The masses of literature available on the Codependency-Narcissism dance will tell you there are enough of both in this world to make it a big issue. There are many relationships I come across where all logic has apparently been thrown to one side and it is very difficult to understand sometimes why things happen the way they do.
As a therapist, my approach is evidence based, logical and solution focused. I encourage my clients to believe that much of the good work they can do is done in the present moment where their reality is accepted. This acceptance of reality, that is understanding truly the situation they are in, can lead with guidance to a plan to change the issues they can influence but accepting that there are some things that are out of their control.
In the mind of a codependent (and others), fantasy subdues reality and they hang onto this fantasy with all their might. It is the ultimate in avoidance and in the case of codependency is an actively managed strategy. Even when there is a mounting body of evidence that might convince them that their efforts will go unrewarded in a relationship, it is difficult to take that final step. I often hear “I get it rationally but emotionally I don’t”. My answer always is, why is it wrong to listen to the logical side of the argument? The emotional side is often where our child-like needs based behaviour is played out. It is the part of us with tentacles to our deepest past. It is the place where we are subconsciously trying to connect with our caregivers again. It is often an irrational and illogical place to look for guidance. It does however, keep codependents stuck in fantasy, hoping and wishing that their partner can or can be changed.
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It always amazes me that many people who can be classed as codependent find themselves stuck in or returning to relationships that are obviously not right for them, are abusive or are clearly not going anywhere. The case described below is real and typical of this situation:
W was a divorcee in her early forties. She had recently separated from her husband of 20 years who had regularly cheated on her. She took him back after every occasion. Her life was one of subduing her needs to keep her husband happy. She blamed herself when he cheated and did more and more. She finally gave up when he ran away with another woman for a month before begging to come back. With the help of friends and professionals, she made the decision not to take him back and to try to move on. This was very difficult for her and the void she felt without anyone in her life was immense. Consequently, she jumped from one relationship to another for a period of a year until she met N, who initially gave all the signs that she could trust him and she started to look forward to being in a relationship with him. After a period of time, N became more demanding and critical of W and her codependent tendencies started to resurface. Two months later, N left for another woman blaming W for being too needy, emotional and lacking understanding of his situation. She later found out that N had been having an affair for six months prior to him leaving. W was devastated and decided to seek professional help. W had eight sessions of therapy targeting her codependent issues and learnt why she had allowed herself to be abused. All was progressing in the right direction until N made contact saying he would like to meet up again and he had missed her. W failed to turn up to her next therapy session and when her therapist called her, she said that she had decided with advice from N, that the therapy was designed to make her hate N and keep her away from a good relationship. Despite the therapist countering this argument, she said therapy was over for her, she was happy and N was a changed man. She said that she didn’t need to be fixed, there was nothing wrong with her relationship and the therapist should stop saying so. W ended therapy and the therapist heard nothing more until a phone call three months later. W was on the other end of the call asking “why does this always happen to me? I need your help”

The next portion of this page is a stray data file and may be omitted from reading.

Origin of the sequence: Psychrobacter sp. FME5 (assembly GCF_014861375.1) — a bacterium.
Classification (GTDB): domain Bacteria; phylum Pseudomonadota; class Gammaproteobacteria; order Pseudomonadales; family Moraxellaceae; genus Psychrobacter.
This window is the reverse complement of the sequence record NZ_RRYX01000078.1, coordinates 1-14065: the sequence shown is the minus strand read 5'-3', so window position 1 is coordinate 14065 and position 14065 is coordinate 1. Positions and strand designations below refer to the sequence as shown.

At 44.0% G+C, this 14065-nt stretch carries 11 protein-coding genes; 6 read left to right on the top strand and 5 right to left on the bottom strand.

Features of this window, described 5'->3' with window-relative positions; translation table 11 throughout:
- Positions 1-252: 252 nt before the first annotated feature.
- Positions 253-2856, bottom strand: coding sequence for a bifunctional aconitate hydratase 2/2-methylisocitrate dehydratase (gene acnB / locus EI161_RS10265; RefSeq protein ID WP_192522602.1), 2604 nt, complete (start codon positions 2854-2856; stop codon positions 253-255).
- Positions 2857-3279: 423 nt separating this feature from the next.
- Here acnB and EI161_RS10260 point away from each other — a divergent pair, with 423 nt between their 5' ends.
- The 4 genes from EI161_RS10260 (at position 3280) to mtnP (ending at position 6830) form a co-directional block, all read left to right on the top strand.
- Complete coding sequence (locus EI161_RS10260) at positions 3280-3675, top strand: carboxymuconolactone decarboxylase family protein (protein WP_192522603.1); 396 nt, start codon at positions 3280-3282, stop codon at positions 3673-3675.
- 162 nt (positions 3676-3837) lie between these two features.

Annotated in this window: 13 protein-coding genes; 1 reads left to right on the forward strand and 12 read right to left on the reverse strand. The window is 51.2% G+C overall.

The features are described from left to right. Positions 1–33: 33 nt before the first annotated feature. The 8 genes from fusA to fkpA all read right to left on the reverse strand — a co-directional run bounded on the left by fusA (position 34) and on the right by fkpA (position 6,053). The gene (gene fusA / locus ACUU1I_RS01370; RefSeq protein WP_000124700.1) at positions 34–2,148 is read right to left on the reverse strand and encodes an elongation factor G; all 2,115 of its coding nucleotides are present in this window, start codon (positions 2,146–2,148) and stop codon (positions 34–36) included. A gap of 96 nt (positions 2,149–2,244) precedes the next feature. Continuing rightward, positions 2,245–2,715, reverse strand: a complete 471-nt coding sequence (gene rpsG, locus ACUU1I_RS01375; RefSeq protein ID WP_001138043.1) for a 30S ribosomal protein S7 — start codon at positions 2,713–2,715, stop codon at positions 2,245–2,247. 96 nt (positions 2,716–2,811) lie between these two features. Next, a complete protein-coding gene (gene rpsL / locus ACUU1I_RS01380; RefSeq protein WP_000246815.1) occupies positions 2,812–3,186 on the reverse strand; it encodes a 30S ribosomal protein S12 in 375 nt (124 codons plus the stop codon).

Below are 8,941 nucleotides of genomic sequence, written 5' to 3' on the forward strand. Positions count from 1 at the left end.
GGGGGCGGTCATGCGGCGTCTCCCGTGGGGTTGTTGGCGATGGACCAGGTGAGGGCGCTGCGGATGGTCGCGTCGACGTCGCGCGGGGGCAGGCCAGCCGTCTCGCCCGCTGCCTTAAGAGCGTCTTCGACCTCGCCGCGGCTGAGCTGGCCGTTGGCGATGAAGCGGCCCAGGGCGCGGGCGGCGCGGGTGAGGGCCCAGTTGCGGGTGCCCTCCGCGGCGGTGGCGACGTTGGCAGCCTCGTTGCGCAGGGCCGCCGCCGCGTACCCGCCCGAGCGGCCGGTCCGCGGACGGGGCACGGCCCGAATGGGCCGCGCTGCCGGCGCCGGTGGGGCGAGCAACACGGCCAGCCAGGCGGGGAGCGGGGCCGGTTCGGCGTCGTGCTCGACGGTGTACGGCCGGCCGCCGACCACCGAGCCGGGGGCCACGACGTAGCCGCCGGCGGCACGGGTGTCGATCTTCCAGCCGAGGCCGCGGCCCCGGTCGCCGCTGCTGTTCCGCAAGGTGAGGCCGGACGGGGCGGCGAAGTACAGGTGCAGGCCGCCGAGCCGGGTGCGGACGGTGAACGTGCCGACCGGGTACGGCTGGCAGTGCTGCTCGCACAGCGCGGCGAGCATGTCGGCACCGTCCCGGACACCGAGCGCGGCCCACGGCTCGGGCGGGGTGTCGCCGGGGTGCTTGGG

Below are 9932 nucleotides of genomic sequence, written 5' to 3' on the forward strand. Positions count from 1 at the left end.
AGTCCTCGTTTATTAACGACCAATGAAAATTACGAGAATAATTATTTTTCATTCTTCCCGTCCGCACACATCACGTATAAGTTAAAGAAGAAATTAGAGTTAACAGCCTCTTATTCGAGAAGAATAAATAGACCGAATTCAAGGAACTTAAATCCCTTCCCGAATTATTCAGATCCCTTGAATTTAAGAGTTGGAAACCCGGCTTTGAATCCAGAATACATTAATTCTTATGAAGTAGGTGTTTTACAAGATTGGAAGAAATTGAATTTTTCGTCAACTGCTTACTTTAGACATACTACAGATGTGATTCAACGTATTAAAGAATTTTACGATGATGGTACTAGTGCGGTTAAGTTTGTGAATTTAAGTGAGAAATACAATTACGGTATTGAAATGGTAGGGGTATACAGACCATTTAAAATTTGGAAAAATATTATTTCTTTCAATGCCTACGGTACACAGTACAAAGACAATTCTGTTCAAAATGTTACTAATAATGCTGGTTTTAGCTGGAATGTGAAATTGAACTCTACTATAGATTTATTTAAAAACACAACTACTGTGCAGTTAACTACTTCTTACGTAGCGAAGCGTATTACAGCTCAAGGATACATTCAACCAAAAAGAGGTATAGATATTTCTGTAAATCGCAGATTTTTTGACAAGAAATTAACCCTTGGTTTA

W faces a recovery process that does not only look at her codependent tendencies on a deeper level but one where the choices that she has made are analysed. At the present time, there is no guarantee that she will not fall again for the illusion that N creates and she has admitted that the concept of “No-Contact” and maintaining that is a difficult one for her to imagine. She is working hard again in therapy but it makes sense only because she is keeping N out of her life. However, she is only one thought away from relapse and she may need to be saved from herself again.
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Dr. Nicholas Jenner, a therapist, coach, and speaker, has over 20 years of experience in the field of therapy and coaching. His specialty lies in treating codependency, a condition that is often characterized by a compulsive dependence on a partner, friend, or family member for emotional or psychological sustenance. Dr. Jenner’s approach to treating codependency involves using Internal Family Systems (IFS) therapy, a treatment method that has gained widespread popularity in recent years. He identifies the underlying causes of codependent behavior by exploring his patients’ internal “parts,” or their different emotional states, to develop strategies to break free from it. Dr. Jenner has authored numerous works on the topic and offers online therapy services to assist individuals in developing healthy relationships and achieving emotional independence.